In the aftermath of the Iran nuclear agreement reached last week, President Barack Obama has had a lot to say about sanctions.
On the one hand, the president doesn't think they really work. Obama now concedes -- as does Iran's foreign minister, Javad Zarif -- that while Iran was facing crippling sanctions it continued to install thousands of centrifuges at its illicit facilities. In his weekly address on Saturday, Obama said there were three options for Iran's nuclear program: aerial bombardment, his deal, and sanctions. Not surprisingly, Obama warned that sanctions "always led to Iran making more progress in its nuclear program."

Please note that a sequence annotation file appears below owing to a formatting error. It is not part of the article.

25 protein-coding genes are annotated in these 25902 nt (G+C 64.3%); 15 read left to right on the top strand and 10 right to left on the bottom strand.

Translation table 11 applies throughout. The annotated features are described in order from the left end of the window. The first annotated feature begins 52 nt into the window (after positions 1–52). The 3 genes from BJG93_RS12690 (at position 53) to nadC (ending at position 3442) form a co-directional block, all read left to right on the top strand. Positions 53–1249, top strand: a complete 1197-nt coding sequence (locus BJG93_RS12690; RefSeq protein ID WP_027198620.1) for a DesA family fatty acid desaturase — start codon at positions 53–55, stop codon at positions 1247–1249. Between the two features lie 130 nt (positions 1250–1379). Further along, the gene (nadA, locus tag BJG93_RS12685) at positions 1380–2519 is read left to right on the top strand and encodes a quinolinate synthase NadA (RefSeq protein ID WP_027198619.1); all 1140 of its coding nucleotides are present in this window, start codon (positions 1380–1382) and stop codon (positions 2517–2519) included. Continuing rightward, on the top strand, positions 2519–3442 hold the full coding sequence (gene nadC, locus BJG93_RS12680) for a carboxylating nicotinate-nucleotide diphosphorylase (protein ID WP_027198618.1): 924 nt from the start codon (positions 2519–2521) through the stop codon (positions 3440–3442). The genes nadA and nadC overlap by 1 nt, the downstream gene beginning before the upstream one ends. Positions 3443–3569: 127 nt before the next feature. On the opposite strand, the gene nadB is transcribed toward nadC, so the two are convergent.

Here's the catch: Two days earlier, at the announcement of the framework agreement, Obama praised the efficacy of renewing sanctions in case Iran cheats. "If Iran violates the deal," he said. "Sanctions can be snapped back into place."
All of this presents a major problem for Obama and his team as they try to sell their deal to a skeptical Congress. If Obama doesn't think the sanctions that have cut off Iran's banks from the international finance system and blocked the Tehran government from legally selling its oil will halt the regime's nuclear program, why does he think snapping them back would deter Iran from cheating?'